• Archive of "News and latest changes".

Learn about the AIOMFAC model ↑Top

Use the navigation bar on top or the following link to learn more about AIOMFAC, its concept, development, and range of applications.

How to use AIOMFAC-web ↑Top

The model version made available online, termed AIOMFAC-web, allows the calculation of activity coefficients in organic-inorganic mixtures – from simple binary solutions to complex multicomponent systems.

The Hints & Examples page offers a step-by-step guide on how to use AIOMFAC-web, as well as useful information referring to the mode of calculation. Different examples of AIOMFAC-web calculations and related output analysis are described. In addition, you will find helpful information regarding model error and warning messages, browser compatibility, and technical problems.

Run the model ↑Top

Go directly to the model input form, enter the data for your system of interest and run the model.

Source code ↑Top

The Fortran source code of the AIOMFAC-web model (version 2.20 or newer) as well as supporting information are availabe publicly under a GNU GPL license v3.0 via https://github.com/andizuend/AIOMFAC.

Citation and references ↑Top

If you use results from AIOMFAC-web calculations for scientific publications or other forms of reports, please cite this website and the scientific articles describing the model as detailed here.

Check the list of references given at the end of About AIOMFAC and the information in the text on that page to find a number of sources describing the AIOMFAC model and its various applications reported in the scientific literature.

Acknowledgments ↑Top

Starting as the PhD thesis project of Andreas Zuend at ETH Zurich back in 2004, the AIOMFAC model has been under development for many years by now, involving a number of project partners. This website is one of the more recent products of that development process, with the goal of making the model available to the wider community. We are grateful for the financial support received from the following funding agencies, enabling the research and development of the AIOMFAC model and this website over the past 17+ years:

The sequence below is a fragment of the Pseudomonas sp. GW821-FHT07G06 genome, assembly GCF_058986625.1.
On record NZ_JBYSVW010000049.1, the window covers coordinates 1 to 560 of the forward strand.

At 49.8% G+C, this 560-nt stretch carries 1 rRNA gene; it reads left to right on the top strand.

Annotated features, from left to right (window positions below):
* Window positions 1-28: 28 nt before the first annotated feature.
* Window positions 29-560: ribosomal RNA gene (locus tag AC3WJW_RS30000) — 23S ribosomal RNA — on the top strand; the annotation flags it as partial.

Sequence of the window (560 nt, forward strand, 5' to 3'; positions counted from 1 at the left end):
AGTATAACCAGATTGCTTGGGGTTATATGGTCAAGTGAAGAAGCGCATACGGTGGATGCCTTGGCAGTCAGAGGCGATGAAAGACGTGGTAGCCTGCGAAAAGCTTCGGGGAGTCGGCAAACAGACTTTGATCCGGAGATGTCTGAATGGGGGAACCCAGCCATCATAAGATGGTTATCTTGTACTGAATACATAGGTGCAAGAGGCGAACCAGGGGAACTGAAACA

– AIOMFAC model development

  • Swiss National Science Foundation (SNSF), project no. 200020-103651.
  • Swiss National Science Foundation (SNSF), project no. PA00P2_126227.
  • Competence Center Environment and Sustainability of the ETH Domain (CCES), project IMBALANCE.
  • Office of Science (SC, BER), US Department of Energy, grant DE-FG02-05ER63983.
  • US Environmental Protection Agency (EPA), STAR research assistance agreement RD-833749.
  • Electric Power Research Institute (EPRI).
  • ETH Zurich, Switzerland (ETHZ), research grant ETH-0210-1.
  • US National Science Foundation (NSF), grant AGS-1057183.
  • McGill University (Start-up Grant, A. Zuend)
  • Natural Sciences and Engineering Research Council of Canada (NSERC), Grants RGPIN/04315-2014 and RGPIN-2021-02688.
  • Fonds de recherche du Qu├ębec – Nature et technologies (FRQNT), Grant no. PR-286433.
  • Alfred P. Sloan Foundation (Chemistry of Indoor Environments) under prime award no. G-2020-13912 (MOCCIE).
  • The government of Canada through the federal Department of Environment and Climate Change (ECCC), grant no. GCXE20S049.

  – Website & Server Hardware

Future development and improvement of the AIOMFAC model and this website, as well as the maintenance of the technical infrastructure and services, will depend on funds available. If you would like to support our future projects financially or as a project partner, please contact us.

© 2012–2022 Andreas Zuend, California Institute of Technology | McGill University last page update: 2022-05-04